24 March 2016
Dcn Les Ruhrmund
Tonight we start the Easter Triduum about which I spoke in my homily this past weekend. The next three days starting from this evening’s sunset are the most important and holy days in the liturgical year. </p
The first reading tonight recalls the first Jewish Passover supper before their escape from captivity in Egypt. This is a defining moment in the history of Israel and is faithfully remember by the Jewish people throughout the world each year in the Hebrew month of Nissan (April this year).
It was to celebrate the Jewish Passover that Jesus and his disciples met in the Upper Room and that night was a defining moment in our salvation history.It was at this Passover meal, the Last Supper, that Jesus gave us the gift of the Blessed Sacrament; the gift of his Body and Blood in the Most Holy Eucharist; a gift that is given as lovingly today as it was over 2000 years ago. It was also on this night that Jesus ordained the first priests, the apostles, to ensure that this glorious and miraculous gift of himself would be available to all humankind, to every generation, until he returns at the end of time. The Last Supper was the first Holy Sacrifice of the Mass and every Mass makes the Last Supper present to us in our time.
Jesus’ sacrifice, death and resurrection are not bound by time and space and can never be ended or repeated; it’s eternal. When we gather around the altar for Mass, during the consecration, the priest speaks as if Christ himself were holding the host; he acts in the person of Christ and the Last Supper is made present to us at this moment in time.
Through the Mass and the Blessed Sacrament we are able to encounter the Risen Lord personally; present to us in consecrated bread and wine. This is the most important, central and sacred act of worship that we know as Christians.
At that Last Supper, Jesus did something else quite remarkable. He got down on his knees before each of his disciples and washed their feet. In this act of love, charity and humility he demonstrates through his actions the commandment that is proclaimed throughout the Gospel: love one another as I have loved you.
Remember this is the same group that not long before had argued about who among them was the greatest. As someone has put it, “They were ready to fight for a throne, but not for a towel.”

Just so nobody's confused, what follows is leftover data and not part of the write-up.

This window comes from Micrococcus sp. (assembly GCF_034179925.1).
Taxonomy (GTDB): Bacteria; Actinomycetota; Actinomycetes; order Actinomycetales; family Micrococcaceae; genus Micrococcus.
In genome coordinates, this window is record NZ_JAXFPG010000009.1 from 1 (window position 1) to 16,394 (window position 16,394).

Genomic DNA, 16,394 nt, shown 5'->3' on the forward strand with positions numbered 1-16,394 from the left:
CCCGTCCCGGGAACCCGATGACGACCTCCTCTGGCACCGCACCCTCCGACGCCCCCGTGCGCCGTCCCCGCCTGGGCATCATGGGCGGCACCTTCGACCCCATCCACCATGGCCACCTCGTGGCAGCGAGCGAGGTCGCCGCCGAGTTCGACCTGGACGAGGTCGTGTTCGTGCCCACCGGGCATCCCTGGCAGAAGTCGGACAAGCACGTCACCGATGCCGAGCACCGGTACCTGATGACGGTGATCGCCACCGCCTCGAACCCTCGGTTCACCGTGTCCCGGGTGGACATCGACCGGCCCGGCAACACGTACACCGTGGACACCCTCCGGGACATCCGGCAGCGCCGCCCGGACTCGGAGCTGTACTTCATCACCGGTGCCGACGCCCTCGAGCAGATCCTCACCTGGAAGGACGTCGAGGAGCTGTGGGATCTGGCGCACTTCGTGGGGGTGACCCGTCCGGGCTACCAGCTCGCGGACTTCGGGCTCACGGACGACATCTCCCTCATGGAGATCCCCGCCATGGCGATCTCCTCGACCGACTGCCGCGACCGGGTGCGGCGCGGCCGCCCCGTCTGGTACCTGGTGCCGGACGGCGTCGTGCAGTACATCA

The disciples I’m sure were paralyzed with shock when Jesus knelt before them. A Jewish free man washed nobody’s feet. In all the Scriptures it had never happened. Even when angels visited Abraham, he provided water for their feet, but they did their own washing.
One of the most obvious examples of the power of servanthood was a young Albanian girl named Agnes. At the age of 18 years she left home and entered a convent in Ireland to learn English with a view to becoming a missionary in India. She became a school teacher at the Loreto convent in a neighbourhood in central Kolkata, and at the age of 34 years was appointed headmistress. A few years later while on a train travelling to her annual retreat, she received what she referred to as ‘a call within the call”. She says she was told “I was to leave the convent and help the poor while living among them. It was an order. To fail would have been to break the faith.”
She began her missionary work with the poor in 1948, at the age of 38, replacing her traditional Loreto habit with a simple white cotton sari decorated with a blue border.
We know Agnes, of course, as Mother Teresa, Blessed Teresa of Calcutta, who will be canonised on 4 September this year. She’s an incredible role model for us of servant leadership.
Gene Wilkes, in his book, Jesus on Leadership, writes these very meaningful words: “Jesus did not come to gain a place of power. He did not come to defeat his human enemies. He did not come to overthrow an unjust government. Jesus came to show us the heart of God. His entire message and ministry on earth was to show selfish, power-hungry people like you and me what love looks like. As he knelt before Judas, Jesus showed us a love that no human can conceive on his own: a love that is brutally honest about what is going on but still kneels before us to lay down his life so we can be free from the sin that infects us. Jesus loves you as he loved Judas.”
The bread and the cup are important to us as followers of Christ. But so are the towel and the basin. Christ has called us to a life of serving others. That is how the world will know that we are his disciples.
Deacon Les 24 March 2016